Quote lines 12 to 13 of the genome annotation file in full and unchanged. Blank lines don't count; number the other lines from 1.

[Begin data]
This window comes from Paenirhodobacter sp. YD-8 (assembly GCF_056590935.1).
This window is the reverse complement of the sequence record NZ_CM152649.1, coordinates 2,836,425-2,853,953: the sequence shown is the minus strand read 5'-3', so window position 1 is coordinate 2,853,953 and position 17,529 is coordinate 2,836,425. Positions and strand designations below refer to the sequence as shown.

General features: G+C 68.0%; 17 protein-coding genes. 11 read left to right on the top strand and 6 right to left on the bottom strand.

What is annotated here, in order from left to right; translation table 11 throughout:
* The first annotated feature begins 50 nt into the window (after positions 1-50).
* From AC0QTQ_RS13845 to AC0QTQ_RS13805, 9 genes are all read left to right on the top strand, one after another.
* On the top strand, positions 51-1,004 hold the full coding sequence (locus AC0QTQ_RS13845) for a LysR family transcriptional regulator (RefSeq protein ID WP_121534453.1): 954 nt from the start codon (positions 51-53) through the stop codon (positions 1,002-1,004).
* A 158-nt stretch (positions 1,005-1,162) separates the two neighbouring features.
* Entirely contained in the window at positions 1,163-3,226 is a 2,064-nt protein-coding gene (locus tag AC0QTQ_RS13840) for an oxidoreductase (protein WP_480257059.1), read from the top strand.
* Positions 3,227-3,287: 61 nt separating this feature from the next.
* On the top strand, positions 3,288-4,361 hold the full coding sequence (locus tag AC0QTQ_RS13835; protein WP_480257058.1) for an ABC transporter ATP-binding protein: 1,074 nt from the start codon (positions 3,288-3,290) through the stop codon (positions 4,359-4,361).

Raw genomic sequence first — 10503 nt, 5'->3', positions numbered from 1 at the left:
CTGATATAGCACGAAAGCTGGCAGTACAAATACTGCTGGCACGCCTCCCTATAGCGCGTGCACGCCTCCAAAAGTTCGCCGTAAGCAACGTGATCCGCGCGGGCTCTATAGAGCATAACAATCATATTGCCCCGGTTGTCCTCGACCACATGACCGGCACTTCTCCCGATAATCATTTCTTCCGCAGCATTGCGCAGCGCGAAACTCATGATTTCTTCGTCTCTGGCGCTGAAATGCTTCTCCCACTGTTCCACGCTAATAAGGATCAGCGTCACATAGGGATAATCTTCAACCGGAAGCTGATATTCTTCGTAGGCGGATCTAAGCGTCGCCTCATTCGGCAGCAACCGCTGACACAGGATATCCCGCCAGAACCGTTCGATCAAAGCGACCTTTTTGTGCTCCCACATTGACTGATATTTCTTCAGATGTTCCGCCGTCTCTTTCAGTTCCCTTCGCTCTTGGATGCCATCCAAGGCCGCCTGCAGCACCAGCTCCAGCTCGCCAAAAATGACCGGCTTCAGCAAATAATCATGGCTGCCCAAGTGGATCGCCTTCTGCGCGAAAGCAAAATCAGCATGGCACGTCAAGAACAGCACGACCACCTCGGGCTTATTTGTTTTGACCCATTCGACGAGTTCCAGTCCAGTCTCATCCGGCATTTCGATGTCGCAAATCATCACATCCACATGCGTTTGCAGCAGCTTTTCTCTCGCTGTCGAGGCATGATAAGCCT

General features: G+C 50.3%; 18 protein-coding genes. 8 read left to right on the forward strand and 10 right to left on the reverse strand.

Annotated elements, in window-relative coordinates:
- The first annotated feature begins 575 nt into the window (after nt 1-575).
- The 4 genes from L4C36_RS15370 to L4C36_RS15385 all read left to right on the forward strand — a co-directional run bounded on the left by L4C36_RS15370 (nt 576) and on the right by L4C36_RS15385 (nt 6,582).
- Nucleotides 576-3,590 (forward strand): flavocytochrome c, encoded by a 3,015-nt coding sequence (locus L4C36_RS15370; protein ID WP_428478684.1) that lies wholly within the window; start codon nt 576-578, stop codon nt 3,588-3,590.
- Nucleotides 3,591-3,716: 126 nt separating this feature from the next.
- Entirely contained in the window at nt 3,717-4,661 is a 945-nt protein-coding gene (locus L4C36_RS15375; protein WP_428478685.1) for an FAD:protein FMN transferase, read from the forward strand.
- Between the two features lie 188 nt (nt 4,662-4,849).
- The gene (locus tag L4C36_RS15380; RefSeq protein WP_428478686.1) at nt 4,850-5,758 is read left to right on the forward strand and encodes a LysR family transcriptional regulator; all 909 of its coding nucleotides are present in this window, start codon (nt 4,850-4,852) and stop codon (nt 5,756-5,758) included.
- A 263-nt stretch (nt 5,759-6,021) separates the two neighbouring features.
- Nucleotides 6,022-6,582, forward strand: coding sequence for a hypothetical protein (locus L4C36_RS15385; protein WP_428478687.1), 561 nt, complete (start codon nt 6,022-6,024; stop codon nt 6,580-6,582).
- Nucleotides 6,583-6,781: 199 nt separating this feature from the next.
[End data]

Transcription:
Raw genomic sequence first — 10503 nt, 5'->3', positions numbered from 1 at the left:
CTGATATAGCACGAAAGCTGGCAGTACAAATACTGCTGGCACGCCTCCCTATAGCGCGTGCACGCCTCCAAAAGTTCGCCGTAAGCAACGTGATCCGCGCGGGCTCTATAGAGCATAACAATCATATTGCCCCGGTTGTCCTCGACCACATGACCGGCACTTCTCCCGATAATCATTTCTTCCGCAGCATTGCGCAGCGCGAAACTCATGATTTCTTCGTCTCTGGCGCTGAAATGCTTCTCCCACTGTTCCACGCTAATAAGGATCAGCGTCACATAGGGATAATCTTCAACCGGAAGCTGATATTCTTCGTAGGCGGATCTAAGCGTCGCCTCATTCGGCAGCAACCGCTGACACAGGATATCCCGCCAGAACCGTTCGATCAAAGCGACCTTTTTGTGCTCCCACATTGACTGATATTTCTTCAGATGTTCCGCCGTCTCTTTCAGTTCCCTTCGCTCTTGGATGCCATCCAAGGCCGCCTGCAGCACCAGCTCCAGCTCGCCAAAAATGACCGGCTTCAGCAAATAATCATGGCTGCCCAAGTGGATCGCCTTCTGCGCGAAAGCAAAATCAGCATGGCACGTCAAGAACAGCACGACCACCTCGGGCTTATTTGTTTTGACCCATTCGACGAGTTCCAGTCCAGTCTCATCCGGCATTTCGATGTCGCAAATCATCACATCCACATGCGTTTGCAGCAGCTTTTCTCTCGCTGTCGAGGCATGATAAGCCT